have been . t urpose and they b,
may ·bee week. Among
thetrustees son and L. G. h
Phelps of al bank. "r
The cit corporate rank o
under the passed by the er
legislaturev, ye it powers that ,
most cities yf r ing a mayor and
aldermen, a 1well a1otier members of the
city government. It will also give the h
city council authority to pass ordinances t,
and make improvements at the public ex
pense. The general effect of incorporation t]
will be to increase the public prosperity p
and render Great Falls more than ever a t
good place for people to come to.
The Presbyterian Church.
Rev. Reid will hold divine service on
Sunday evening. He will preach the t
seventh in the series of discourses on the
book of Daniel. The subject will be the
"Conspiracy Against Daniel." Sabbath
school will be held at the house of Ed. I
Canary's n Sand Coulee next morning at
10 o'clock.
Last week the foundation was begun of
the new Presbyterian church, for which
tl)e townnsite company gave the ground 1
free.. The building 0ill be 26x50 feet. It
1 is intended to erect a iore spacious church
later on. _."
Met by Chance.
r There is a cruel rumor afloat that Col.
t Broadwater of Montana and the Bernhardt
t had an encounter on Monday. As the
I story goes, when at the Ryan the colonel
Shas been in the custp of having parlor
A assigned to him, :.his is the one that
B lernhardt had. The colonel sailed into it
Monday unaware of the divine presence
t behind the doors. She jabbered French
o at him and the co.lni called up his choic
" est Hielena verbs and Niouns, and politely
, retired. That was ..,U save the blush of
d embarrassment that stll clings to the col
r bnel's cheek.--Piones Press.
it The Work Goli Bravely On.
o The good uew has o Jo hand that
it lrkendall&icU contractors,have
Anished the worlk at the big ct, seven
miles from here, and haye beeno odered to
Y complete-the grading to Great.Falls, so as
- to have the tr.k ready tot tei ties and
-i rails when the anitoa tra rive he
e early in eptember.
a. Deth of i rs. Barrett.
ire SP a sget tht death of
g* Mrs. A1 EdwbBare ic tooktB place
on Friday morning in the Park.hotel, of
which her son-in-law, Mr. Ehrhart, is pro
pricetr. Mrs. Barrett, whose maiden name
;wvs lro, 5S, Webb, was born July 30,
t1d8.; at Avon, t. Y. In 1853 she married
C'ol.,Wallace W. Barrett, who joined the
-14th Illinois volunteers in August 1i61 as
captain. He became colonel of the same
regiment in 1863 and commanded it with 1
distinction to the close of the rebellion, t
taking part in the battles of Stone river, i
Chickamauga and Peach Tree creek.. At
the close of the war he received a commis- I
sion in the United States army, and was I
honored with the brevet of lieutenant I
colonel therein. He died in July, 1879, at
SFort Riley, Kansas, the headquarters of
his regiment, the 16th Infantry. In the
volufiteers Col. Barrett received the brevet t
of brigadier general.
Mrs. Barrett was a devoted wife, and I
was in hearty sympathy with her husband I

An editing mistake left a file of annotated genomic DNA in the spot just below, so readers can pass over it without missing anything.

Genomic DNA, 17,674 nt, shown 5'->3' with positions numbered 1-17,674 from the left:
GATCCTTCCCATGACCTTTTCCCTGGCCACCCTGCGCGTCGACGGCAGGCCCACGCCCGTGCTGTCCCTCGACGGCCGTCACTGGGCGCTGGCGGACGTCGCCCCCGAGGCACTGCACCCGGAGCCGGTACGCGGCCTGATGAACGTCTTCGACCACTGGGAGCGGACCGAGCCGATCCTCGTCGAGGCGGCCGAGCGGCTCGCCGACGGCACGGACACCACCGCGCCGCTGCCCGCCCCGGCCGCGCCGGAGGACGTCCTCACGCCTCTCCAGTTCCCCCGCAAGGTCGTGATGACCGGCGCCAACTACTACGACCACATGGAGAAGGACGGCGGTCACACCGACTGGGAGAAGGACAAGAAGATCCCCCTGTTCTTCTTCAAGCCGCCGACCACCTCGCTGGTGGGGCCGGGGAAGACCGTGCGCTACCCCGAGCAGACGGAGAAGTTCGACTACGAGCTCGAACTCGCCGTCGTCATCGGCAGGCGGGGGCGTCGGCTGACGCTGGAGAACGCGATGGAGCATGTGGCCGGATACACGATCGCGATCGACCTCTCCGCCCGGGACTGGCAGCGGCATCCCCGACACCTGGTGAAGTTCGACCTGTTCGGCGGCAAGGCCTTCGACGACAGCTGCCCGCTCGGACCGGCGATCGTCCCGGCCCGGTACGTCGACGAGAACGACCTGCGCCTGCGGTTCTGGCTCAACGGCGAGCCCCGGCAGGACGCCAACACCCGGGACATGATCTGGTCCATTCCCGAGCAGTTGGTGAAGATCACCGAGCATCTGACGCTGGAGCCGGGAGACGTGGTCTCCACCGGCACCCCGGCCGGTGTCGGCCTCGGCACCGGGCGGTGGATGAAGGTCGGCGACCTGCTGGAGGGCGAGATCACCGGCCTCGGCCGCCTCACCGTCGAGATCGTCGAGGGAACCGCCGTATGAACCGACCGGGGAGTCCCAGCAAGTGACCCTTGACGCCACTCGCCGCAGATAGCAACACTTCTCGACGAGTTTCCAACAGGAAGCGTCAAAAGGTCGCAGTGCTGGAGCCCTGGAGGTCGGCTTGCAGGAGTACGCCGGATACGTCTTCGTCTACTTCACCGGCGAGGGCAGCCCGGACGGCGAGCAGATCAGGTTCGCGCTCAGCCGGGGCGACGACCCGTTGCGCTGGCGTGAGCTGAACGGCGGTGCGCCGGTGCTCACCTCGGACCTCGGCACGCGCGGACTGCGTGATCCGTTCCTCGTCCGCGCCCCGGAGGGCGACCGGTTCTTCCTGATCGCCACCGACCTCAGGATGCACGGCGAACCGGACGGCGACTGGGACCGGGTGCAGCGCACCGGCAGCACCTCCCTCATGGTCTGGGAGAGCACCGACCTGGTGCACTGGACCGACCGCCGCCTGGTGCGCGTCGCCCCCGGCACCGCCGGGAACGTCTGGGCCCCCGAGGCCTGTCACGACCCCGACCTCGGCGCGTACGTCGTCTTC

throughout his honorable, arduous career 1
in the field during the cihil war. Her f
manner was amiable and her intellect I
bright. She was a zea1os member of the t
Baptist church and merited the affection I
of her three children, W. W. Barrett, Mrs.
Ehrhart and Certie M, Barrett, who, with 1
Mr. Ehrhart, have the sympathy of the
entire community on this sad occasion.
Mrs. Barrett bore resignedly the suffer
ing entailed by a long illness and passed
away peacefully, regretted by many
.friends who appreciated her excellent 4
-qualities. The funeral service was read
on Friday by Rev. Mr. Reid in presence
of many friends, assembled to paythe last
tribute. The pallbearers were Messrs.
Paris Gibson, Huy, Harris and O'Dwyer.
The remains,accompanied by many people,
were conveyed to the cemetery at Sand
Coulee, where the interment took place
while the falling rain moistened thenewly
made grave and the Rev. Reid pronounced
the final words of Christian hope and
consolation.
AN EPISCOPAL VISIT. al
Bishop Brondel of Helena Delivers a oj
Lecture at the School House. ti
TheRir.ht ? ,v. J. B. Brondel,. bishop
of H ilenft, visite. Great Falls for the first
time on Wednesday. He was accompanied
by Father Eferschweiler of the Indian tl
mission at 13lIknap. Bishop Brondel came
here from St. Peter's Mission, where he
received six noritiates into the Ursuline
order. These wvere the first to join
the order in Montan . Bilhop Brondel
was pleased at the progressive appeaseande
of Great Falls and derived much gratis
cation from his visit here., In the evening
he lectured in the school-house on '"Bap
tism." He made an eloquent discourse, in
which he explained the Catholic teachings
thereon. He also spoke of the dogma of
papal infallibility, and made reference to
the use ot Latin as the universal language
of the Catholic church. Next morning
he celebrated mass, and left on Friday for
Fort Benton. He was ~rmerly bishop of
Vancouver and apostolic administrator of
the vicarate of Montana. When Montana
was elevated to the rank of a dioz se,
Bishop Brondel was placed in charge of
it with his see at Helena. His diocese is
larger than all Italy, and he has episcopal
control over the Indian missions as well
as the church in general.